Binary to Decimal

IN CHAPTER 1 WE INTRODUCED the basic concepts of numbering systems and how data is moved and manipulated. The life cycle of data, from its humble beginnings as electronic bits and bytes, evolving into characters, then words, finally emerging as a language, then as information and eventually into potential evidence. Understanding how evidence emerges from data, is pivotal in successful forensic investigations.

We continue now in the next step of our cyber forensic learning process, moving from our humble binary beginnings of our two-state world, growing now beyond binary to decimal and back again, gaining a deeper understanding of the math behind the forensics and how a knowledge of the math is essential in understanding even the most basic cyber forensic investigation.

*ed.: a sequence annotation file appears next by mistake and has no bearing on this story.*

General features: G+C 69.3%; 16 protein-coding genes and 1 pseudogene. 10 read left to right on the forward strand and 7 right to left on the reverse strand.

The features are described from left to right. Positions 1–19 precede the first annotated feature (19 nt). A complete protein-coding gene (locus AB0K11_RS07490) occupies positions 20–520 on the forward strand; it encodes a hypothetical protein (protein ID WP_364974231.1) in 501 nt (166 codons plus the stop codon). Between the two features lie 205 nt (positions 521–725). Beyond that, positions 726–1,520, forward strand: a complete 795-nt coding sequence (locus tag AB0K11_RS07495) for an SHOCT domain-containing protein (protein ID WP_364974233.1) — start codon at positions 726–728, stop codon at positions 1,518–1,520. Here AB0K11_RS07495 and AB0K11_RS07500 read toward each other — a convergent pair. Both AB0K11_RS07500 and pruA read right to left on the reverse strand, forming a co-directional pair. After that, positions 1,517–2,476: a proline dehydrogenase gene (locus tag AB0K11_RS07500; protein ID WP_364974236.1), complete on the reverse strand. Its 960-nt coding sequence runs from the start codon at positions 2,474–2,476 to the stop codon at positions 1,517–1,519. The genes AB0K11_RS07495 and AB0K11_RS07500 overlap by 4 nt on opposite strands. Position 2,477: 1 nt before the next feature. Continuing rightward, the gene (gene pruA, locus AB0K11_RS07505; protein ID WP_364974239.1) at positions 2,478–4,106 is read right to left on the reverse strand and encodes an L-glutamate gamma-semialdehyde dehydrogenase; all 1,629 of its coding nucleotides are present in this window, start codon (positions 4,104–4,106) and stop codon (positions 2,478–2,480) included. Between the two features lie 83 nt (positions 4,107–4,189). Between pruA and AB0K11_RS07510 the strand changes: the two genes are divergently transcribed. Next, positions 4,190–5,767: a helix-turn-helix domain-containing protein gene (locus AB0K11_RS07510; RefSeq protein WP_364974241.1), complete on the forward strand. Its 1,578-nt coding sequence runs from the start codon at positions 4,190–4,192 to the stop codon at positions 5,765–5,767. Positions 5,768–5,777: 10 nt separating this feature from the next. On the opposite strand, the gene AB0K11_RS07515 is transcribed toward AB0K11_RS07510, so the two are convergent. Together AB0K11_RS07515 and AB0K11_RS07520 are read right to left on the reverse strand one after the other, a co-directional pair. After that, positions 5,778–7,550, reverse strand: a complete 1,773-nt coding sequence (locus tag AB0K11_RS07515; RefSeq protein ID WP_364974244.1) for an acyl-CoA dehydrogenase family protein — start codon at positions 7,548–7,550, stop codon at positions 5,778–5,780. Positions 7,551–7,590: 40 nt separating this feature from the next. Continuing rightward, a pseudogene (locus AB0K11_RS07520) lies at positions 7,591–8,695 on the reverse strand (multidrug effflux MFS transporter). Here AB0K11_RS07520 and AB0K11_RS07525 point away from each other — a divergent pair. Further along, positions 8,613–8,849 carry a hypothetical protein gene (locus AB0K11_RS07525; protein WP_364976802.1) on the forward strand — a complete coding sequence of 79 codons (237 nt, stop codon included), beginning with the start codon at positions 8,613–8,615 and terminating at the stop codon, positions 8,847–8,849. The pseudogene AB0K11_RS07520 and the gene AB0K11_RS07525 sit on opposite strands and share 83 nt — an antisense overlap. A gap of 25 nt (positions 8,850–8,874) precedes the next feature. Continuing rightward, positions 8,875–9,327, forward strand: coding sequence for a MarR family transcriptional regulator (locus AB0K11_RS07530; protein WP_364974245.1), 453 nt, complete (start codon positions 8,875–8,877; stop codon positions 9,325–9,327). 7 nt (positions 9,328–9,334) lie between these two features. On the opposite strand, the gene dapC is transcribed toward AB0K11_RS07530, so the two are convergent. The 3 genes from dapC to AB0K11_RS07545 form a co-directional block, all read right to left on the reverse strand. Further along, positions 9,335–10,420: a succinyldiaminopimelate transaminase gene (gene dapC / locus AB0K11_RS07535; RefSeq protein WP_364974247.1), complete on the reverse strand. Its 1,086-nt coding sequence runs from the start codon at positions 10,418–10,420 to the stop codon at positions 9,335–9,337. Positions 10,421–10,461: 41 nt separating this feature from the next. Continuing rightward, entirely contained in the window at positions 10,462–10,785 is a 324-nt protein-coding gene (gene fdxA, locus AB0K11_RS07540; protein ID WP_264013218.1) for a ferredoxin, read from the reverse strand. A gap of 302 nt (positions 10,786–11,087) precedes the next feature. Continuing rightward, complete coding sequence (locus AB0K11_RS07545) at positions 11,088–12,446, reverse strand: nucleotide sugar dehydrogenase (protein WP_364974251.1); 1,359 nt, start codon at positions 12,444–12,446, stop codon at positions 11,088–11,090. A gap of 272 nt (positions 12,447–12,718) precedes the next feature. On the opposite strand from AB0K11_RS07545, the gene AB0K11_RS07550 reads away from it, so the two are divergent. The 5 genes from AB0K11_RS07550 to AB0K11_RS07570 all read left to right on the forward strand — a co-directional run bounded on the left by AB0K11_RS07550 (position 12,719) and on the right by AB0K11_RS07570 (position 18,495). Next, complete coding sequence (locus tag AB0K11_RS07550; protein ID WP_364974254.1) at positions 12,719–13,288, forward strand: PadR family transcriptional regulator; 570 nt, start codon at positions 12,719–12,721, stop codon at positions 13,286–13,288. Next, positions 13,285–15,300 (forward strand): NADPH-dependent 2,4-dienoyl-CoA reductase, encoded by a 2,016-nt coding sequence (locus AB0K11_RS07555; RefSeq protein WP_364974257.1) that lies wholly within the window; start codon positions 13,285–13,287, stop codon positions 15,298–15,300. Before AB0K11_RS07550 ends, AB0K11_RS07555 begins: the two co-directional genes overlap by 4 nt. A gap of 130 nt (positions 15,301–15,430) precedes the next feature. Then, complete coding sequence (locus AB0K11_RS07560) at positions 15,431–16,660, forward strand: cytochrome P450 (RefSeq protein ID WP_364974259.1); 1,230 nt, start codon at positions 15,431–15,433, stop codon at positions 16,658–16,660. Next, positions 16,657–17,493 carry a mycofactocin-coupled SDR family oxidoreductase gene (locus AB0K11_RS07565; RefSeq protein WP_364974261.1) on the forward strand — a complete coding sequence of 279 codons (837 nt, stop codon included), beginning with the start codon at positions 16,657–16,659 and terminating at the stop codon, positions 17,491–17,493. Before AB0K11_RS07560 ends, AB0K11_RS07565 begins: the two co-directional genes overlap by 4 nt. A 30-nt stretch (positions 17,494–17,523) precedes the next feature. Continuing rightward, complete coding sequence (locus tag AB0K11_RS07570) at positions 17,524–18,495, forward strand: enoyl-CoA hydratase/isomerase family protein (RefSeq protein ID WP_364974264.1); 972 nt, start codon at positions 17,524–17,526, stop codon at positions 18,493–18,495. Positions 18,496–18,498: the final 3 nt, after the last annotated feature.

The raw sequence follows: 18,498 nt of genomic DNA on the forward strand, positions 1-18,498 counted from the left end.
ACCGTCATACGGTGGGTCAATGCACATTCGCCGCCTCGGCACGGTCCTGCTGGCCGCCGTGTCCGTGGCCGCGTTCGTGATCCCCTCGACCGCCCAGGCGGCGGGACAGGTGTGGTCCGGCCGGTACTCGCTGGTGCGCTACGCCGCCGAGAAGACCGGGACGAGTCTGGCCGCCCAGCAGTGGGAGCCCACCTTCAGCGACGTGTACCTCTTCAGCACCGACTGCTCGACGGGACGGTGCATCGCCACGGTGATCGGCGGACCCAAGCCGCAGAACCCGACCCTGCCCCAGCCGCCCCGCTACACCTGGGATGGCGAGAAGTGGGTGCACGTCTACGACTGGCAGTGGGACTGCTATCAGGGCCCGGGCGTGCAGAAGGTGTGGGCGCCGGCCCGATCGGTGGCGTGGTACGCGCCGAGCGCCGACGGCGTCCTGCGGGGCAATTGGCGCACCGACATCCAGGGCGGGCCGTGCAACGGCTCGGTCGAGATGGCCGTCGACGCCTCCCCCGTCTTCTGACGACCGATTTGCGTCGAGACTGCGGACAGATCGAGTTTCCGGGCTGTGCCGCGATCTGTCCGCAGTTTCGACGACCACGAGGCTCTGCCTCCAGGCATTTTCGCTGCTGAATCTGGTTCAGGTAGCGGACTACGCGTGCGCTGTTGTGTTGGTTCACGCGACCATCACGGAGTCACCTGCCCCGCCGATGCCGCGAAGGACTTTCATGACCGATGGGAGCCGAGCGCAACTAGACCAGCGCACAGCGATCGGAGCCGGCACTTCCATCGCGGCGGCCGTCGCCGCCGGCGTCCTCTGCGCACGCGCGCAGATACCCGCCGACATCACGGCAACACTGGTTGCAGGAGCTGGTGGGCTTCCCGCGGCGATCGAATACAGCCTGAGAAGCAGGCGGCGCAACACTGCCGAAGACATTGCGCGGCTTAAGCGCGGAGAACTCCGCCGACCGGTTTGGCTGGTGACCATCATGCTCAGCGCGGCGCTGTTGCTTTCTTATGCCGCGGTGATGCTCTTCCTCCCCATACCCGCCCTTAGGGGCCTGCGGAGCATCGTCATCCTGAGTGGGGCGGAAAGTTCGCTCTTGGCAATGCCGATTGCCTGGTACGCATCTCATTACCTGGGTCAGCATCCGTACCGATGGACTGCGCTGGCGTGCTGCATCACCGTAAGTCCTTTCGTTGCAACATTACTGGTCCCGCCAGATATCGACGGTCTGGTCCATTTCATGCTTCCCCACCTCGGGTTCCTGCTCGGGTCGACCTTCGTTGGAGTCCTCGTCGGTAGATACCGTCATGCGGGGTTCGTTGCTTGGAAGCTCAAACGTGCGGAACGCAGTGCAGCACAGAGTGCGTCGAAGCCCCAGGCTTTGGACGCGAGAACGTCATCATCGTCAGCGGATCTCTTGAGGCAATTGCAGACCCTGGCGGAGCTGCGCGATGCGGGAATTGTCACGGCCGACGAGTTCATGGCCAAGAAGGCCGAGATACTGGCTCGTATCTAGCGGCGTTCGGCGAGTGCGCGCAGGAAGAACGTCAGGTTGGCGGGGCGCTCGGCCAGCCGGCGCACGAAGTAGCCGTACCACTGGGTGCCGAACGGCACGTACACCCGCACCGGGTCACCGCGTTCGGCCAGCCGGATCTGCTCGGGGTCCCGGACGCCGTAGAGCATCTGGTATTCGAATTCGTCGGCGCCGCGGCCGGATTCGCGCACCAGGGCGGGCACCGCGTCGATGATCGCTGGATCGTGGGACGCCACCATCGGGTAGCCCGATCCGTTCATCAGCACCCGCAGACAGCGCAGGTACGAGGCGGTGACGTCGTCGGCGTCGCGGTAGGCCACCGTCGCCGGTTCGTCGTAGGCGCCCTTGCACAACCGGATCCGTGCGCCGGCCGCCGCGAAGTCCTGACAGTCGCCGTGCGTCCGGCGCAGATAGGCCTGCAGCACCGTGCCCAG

So, as we probe deeper into an understanding of what happens behind the flash and sizzle of forensics, let’s begin where we left off.


The history of ASCII and its development were discussed at length previously, and we now know that the characters identified by 2 ^ 7 or 128-bit unique characters are known as American Standard Code for Information Interchange/extended ASCII or just ASCII.

ASCII characters are assigned a decimal value because binary cannot be directly converted to ASCII, and silicon-based computing devices can only compute in binary math. However, binary can be converted into a decimal value, and this decimal value is ...

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